Edwards Linked to Lobbyist Money
Although Democrat John Edwards says he hasn’t taken a dime from Washington lobbyists for his presidential campaign, he has accepted thousands of dollars from people in the capital’s lobbying profession or their spouses and children.
The givers range from former Clinton White House chief of staff John Podesta, a registered Washington lobbyist, to the head of the National Education Assn., the nation’s premier teachers’ lobby, an Associated Press review of Edwards’ campaign finance reports found.
Edwards’ campaign said it accepted the money because the donors weren’t registered to represent a specific client at the time of their donation, even though they may have been listed as Washington lobbyists beforehand or afterward.
“Sen. Edwards’ policy is to refuse money from people who might lobby in front of him or other government officials,” campaign spokeswoman Kim Rubey said.
Podesta was registered with his brother’s lobbying business in 2002 and registered anew in January to lobby for two new tax-exempt think tanks he formed. In between, he gave a $500 check to Edwards.
“This is not the plank in his platform that caused me to want to give him any money,” Podesta said of Edwards’ position that lobbyists have corrupted politics and should be banned from donating to candidates.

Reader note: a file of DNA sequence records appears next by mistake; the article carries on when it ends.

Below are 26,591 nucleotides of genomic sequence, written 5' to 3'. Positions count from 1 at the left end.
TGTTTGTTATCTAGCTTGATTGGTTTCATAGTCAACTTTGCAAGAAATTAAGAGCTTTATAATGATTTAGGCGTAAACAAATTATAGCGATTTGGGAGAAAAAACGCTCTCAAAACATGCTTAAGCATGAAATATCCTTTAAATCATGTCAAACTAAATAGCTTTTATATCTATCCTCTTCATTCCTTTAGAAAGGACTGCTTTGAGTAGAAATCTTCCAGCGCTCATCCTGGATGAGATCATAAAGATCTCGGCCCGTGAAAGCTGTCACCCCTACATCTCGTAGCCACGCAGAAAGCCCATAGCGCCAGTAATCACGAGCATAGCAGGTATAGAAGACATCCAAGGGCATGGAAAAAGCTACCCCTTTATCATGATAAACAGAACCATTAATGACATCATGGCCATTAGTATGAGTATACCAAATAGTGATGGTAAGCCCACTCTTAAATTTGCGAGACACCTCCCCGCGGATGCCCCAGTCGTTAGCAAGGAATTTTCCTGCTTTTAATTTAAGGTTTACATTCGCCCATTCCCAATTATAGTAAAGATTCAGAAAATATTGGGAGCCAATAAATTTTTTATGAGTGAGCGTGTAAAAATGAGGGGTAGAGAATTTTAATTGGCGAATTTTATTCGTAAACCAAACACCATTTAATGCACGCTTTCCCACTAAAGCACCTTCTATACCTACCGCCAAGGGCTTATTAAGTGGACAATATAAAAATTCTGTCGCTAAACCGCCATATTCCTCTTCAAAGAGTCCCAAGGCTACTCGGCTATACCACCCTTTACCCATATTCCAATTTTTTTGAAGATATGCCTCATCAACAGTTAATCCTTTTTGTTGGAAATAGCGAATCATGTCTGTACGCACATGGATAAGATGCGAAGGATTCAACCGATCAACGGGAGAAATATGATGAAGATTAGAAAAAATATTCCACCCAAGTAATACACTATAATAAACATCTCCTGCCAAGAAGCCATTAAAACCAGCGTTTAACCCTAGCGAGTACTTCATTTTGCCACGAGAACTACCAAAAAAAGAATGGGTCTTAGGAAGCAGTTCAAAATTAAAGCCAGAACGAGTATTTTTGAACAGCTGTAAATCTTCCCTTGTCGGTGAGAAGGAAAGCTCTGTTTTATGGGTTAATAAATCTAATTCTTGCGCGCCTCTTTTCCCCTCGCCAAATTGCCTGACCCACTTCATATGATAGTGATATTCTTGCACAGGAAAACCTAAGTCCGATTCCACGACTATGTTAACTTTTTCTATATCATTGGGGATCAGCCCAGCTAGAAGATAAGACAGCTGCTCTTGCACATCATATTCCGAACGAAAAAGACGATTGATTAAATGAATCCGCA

Edwards’ definition of lobbyist hinges on whether someone meets the government’s threshold for formally registering as a lobbyist, based on money earned or time and money spent seeking to influence Congress or the Bush administration.
Even if donors lobby at the state level or run firms or organizations that lobby Congress, their money is accepted by Edwards as long as they are not personally registered.
For instance, Edwards, a member of the Senate Health, Education, Labor and Pensions Committee, received a $500 donation from NEA Executive Director John Wilson. Wilson himself isn’t a registered lobbyist, but the union he runs spends about $1 million a year lobbying in the nation’s capital.
Wilson, who used to lobby for a teachers group in Edwards’ home state of North Carolina, said he has known Edwards for years and considers him a friend.
“Generally, there have been times when he’s called me and asked my opinion on something,” he said. “He’s just someone who naturally is a strong supporter, so I’ve never really felt the need to ask him for any special vote or that kind of thing.”
Edwards’ portrayal of himself as a Washington outsider annoys the Democratic front-runner, Sen. John F. Kerry of Massachusetts, who pointed out in a debate Sunday that Edwards has been in the Senate for the last five years: “That seems to me to be Washington, D.C.,” Kerry said.
Edwards accepted $2,000 from Washington power broker Vernon E. Jordan Jr., a partner in Akin Gump Strauss Hauer & Feld, a law firm that earns millions each year lobbying for clients. Jordan is a friend and advisor of former President Clinton.
Edwards received $2,000 from Samuel “Sandy” R. Berger, a former Clinton national security advisor who is now chairman of Stonebridge International, a Washington consulting firm whose work in the last year has included lobbying for companies interested in business opportunities in Iraq. Berger himself doesn’t lobby, a spokeswoman said.